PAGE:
The remaining authors declare that the research was conducted in the absence of any commercial or financial relationships that could be construed as a potential conflict of interest.

Publisher’s note

All claims expressed in this article are solely those of the authors and do not necessarily represent those of their affiliated organizations, or those of the publisher, the editors and the reviewers. Any product that may be evaluated in this article, or claim that may be made by its manufacturer, is not guaranteed or endorsed by the publisher.

Supplementary material

The Supplementary material for this article can be found online at:



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Keywords: natural climate solutions, carbon storage, sequestration, agroforestry, economics, cattle, livestock grazing, pasture

Citation: Greene H, Kazanski CE, Kaufman J, Steinberg E, Johnson K, Cook-Patton SC and Fargione J (2023) Silvopasture offers climate change mitigation and profit potential for farmers in the eastern United States. Front. Sustain. Food Syst. 7:1158459. doi: 10.3389/fsufs.2023.1158459

Received: 03 February 2023; Accepted: 21 September 2023;
Published: 10 October 2023.

Edited by:

Peter Newton, University of Colorado Boulder, United States

Reviewed by:

Matthew Smith, United States Department of Agriculture (USDA), United States
Diane Mayerfeld, University of Wisconsin-Madison, United States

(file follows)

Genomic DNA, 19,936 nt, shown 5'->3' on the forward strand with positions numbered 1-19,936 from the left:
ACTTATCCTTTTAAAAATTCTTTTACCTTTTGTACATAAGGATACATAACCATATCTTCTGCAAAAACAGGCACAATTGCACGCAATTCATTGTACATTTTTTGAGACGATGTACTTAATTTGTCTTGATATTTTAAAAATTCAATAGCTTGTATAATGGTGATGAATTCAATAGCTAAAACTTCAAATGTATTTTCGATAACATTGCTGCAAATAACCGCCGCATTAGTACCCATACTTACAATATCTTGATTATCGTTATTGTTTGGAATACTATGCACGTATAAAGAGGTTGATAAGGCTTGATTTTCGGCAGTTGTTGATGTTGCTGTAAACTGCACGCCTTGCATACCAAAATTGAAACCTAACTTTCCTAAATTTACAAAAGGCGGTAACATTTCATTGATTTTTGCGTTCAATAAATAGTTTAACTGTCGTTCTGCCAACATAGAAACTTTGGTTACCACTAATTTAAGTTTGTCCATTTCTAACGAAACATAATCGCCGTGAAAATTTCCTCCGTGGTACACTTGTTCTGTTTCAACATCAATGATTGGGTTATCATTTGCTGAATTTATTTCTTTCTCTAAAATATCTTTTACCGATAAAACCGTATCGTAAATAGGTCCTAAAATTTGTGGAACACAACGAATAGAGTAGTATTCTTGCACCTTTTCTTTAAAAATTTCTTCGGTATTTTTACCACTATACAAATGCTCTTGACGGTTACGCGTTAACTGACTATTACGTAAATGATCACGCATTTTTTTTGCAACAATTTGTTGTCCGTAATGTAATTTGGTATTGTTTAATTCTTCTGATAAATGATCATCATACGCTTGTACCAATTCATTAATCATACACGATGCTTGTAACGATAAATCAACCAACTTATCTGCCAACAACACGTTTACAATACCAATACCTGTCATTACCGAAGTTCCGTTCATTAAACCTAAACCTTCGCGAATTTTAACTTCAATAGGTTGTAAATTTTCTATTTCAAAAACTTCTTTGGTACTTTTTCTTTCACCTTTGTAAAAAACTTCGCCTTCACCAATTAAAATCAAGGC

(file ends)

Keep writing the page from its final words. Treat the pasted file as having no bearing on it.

Copyright © 2023 Greene, Kazanski, Kaufman, Steinberg, Johnson, Cook-Patton and Fargione. This is an open-access article distributed under the terms of the Creative Commons Attribution License (CC BY). The use, distribution or reproduction in other forums is permitted, provided the original author(s) and the copyright owner(s) are credited and that the original publication in this journal is cited, in accordance with accepted academic practice. No use, distribution or reproduction is permitted which does not comply with these terms.

*Correspondence: Clare E. Kazanski,

Disclaimer: All claims expressed in this article are solely those of the authors and do not necessarily represent those of their affiliated organizations, or those of the publisher, the editors and the reviewers. Any product that may be evaluated in this article or claim that may be made by its manufacturer is not guaranteed or endorsed by the publisher.